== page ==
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A new twist on Cinco de Mayo. May 6, 2013

Posted by ourfriendben in recipes, wit and wisdom.
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Silence Dogood here. I’ve written many posts about wonderful recipes for refried beans, guacamole, margaritas, and the like for Cinco de Mayo in the past; search Cinco de Mayo or refried beans, margaritas, burritos, salsa, fiesta, guacamole, palomas, etc., in our search bar at upper right to find a wealth of options. Yum!!! I’ll share a couple of quick, luscious options in a minute.

But for now, I’d like to talk about my latest Cinco de Mayo escapade. Our local library has an area outside the actual library where you can drop off books and pick up books for free. I wanted to drop off a book, and persuaded our friend Ben to let me run into the library yesterday while we were doing our usual weekend errands. Unfortunately, I saw that someone had dropped off their entire Spanish-language library, from Gulliver’s Travels and Ivanhoe to War and Peace to The Iliad to Love in the Time of Cholera. Let’s not even try to picture OFB’s horrified expression when I staggered back to our car with a dozen Spanish-language classics.

“Uh, Silence, what are you doing with all those books? What are they?!” a horrifed Ben asked.

“They’re classics in Spanish, Ben! Even The Iliad!” I replied with some false bravado, given that our books already overflowed from our wall-to-wall bookcases.

“Silence, can you even read Spanish?”

Well, no. I’d been making good practice with the Pimsleur Spanish CDs, until I got derailed by Pimsleur’s Japanese series. I’d studied French, Italian, even a little Latin, Spanish’s sister Romance languages. But, ahem, no, I couldn’t really read Spanish. I’d been hoping that having read these books in English might help me advance in Spanish, especially when I take up the Pimsleur Spanish language CDs again.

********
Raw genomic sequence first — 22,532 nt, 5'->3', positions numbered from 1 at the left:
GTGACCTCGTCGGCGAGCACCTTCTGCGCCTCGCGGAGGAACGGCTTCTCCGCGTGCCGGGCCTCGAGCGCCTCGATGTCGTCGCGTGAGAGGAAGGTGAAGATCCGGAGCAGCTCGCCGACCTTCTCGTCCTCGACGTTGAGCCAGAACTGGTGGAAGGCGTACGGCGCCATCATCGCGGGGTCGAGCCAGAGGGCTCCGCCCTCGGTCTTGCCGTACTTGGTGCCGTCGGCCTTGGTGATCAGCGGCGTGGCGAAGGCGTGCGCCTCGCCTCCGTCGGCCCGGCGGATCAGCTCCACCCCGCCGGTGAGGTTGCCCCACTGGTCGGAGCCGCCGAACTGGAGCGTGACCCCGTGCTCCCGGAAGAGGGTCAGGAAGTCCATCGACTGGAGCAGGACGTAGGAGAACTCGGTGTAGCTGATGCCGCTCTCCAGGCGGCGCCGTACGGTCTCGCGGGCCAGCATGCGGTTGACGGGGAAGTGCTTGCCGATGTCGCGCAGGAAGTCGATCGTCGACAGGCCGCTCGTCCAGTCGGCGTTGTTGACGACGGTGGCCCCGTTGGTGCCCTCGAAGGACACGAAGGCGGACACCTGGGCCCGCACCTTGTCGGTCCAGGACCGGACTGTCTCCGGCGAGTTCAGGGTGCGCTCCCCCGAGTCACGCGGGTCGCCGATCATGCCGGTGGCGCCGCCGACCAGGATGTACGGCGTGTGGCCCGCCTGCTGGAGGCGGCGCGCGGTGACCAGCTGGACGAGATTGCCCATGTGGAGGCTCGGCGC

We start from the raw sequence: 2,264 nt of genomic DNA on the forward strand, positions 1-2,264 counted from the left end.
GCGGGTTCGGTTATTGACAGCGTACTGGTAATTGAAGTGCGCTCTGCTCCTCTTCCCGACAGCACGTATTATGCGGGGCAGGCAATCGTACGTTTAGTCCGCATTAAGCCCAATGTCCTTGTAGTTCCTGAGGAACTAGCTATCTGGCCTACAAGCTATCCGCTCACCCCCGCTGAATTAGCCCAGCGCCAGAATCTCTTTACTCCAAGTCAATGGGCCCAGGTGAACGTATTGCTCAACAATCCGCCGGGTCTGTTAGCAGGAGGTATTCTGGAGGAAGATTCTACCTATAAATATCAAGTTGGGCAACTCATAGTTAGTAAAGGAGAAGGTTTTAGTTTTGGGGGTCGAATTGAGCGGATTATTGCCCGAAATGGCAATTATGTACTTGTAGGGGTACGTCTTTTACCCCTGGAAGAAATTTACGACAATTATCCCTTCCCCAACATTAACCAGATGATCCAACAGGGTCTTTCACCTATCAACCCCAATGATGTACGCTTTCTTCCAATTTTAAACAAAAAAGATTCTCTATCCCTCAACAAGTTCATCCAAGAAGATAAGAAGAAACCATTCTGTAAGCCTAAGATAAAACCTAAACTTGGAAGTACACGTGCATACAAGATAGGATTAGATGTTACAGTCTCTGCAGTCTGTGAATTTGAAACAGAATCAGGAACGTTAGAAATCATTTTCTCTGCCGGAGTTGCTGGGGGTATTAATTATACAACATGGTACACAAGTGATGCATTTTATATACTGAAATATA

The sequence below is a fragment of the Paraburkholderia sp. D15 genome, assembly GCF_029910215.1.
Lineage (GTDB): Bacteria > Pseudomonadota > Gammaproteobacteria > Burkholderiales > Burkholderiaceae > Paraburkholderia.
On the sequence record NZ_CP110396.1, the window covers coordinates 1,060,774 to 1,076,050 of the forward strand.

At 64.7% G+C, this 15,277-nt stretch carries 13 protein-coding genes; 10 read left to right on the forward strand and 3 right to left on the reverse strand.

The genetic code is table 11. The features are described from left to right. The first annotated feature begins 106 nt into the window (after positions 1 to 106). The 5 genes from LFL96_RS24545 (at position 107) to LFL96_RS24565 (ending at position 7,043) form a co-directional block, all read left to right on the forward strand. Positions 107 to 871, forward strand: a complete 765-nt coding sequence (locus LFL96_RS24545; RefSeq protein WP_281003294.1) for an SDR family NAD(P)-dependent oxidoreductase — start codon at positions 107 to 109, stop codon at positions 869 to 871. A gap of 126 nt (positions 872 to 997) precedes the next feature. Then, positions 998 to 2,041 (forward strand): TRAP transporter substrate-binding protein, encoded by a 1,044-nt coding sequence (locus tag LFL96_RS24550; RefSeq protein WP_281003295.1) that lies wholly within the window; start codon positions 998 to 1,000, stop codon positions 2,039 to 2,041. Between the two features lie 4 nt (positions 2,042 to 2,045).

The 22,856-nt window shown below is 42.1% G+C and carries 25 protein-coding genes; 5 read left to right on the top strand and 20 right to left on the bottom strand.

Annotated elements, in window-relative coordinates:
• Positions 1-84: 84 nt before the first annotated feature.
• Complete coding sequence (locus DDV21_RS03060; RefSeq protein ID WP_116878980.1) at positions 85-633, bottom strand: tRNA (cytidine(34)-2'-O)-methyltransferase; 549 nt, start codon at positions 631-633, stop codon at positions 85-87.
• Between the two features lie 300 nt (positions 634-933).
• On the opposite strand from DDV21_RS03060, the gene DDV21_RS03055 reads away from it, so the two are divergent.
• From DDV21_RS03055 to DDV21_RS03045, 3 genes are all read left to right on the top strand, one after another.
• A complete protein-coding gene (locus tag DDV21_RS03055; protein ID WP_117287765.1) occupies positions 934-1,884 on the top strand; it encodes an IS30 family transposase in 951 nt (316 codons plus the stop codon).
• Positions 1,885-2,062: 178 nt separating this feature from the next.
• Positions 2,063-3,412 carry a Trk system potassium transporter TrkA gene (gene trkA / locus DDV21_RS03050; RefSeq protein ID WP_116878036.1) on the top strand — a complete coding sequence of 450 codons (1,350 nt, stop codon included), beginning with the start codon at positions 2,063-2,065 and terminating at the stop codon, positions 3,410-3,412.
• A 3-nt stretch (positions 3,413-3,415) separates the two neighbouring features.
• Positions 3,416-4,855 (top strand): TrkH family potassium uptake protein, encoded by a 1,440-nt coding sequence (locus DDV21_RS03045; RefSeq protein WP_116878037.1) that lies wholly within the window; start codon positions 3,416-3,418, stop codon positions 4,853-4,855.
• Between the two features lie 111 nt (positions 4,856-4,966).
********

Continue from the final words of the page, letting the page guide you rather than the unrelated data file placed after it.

Can’t hurt, might help, right? Er, assuming OFB doesn’t consign this latest giant book pile to the burn pile.

Meanwhile, let’s get back to two simple and scrumptious treats for Cinco de Mayo: nachos and guacamole.

The best nachos I know how to make are also the simplest ever. Layer some Tostitos round tortilla chips in a 9-by-6 ovenproof pan. Spoon over lots of shredded white Cheddar, diced scallions (green onions, including the white part), and sliced jalapeno to taste. Repeat. Heat in the oven at 250 degrees F. until the cheese is thoroughly melted. Top with fresh cilantro and sour cream, if desired, before serving. Enjoy.

As for guacamole, here’s everything I’ve learned about making fast, fresh, amazing guac that can take on the best any restaurant has to offer. Best of all, it’s super-quick and easy! Get two ripe Hass avocados, a container of fresh hot salsa, half a sweet onion, a bunch of cilantro, a tomato, scallions, and some Key lemon juice, Key lime juice, or fresh-squeezed lemon or lime juice.

Put half the container of fresh salsa in a bowl. Mince the sweet onion and add it. Chop the cilantro and add it. Chop the scallions and add them. Dice the tomato and add it. Add lots of lemon or lime juice. Mix all well, and add a spalsh of hot sauce (we like Tabasco’s Chipotle Hot Sauce for this) and a dash of salt (we like Trocomare or RealSalt). Stir all well.

Then take two avocados, split them in half lengthwise, and pop out the seeds. Next, cut each avocado half in half, so you have four sections. Now, using nothing more complicated than your fingers, peel off the avocado peel and add it to your compost bucket. Chop the flesh into coarse dice, then mash it with a potato masher until half is mashed and half is still chunky.

Add the avocado to the other ingredients and stir well to mix. It’s essential to make sure the avocado is coated with lemon or lime juice so it won’t brown, so mix well. Now you’re ready to break out the chips and enjoy Cinco de Mayo anytime! Spanish translations of classic works optional.

‘Til next time,

Silence

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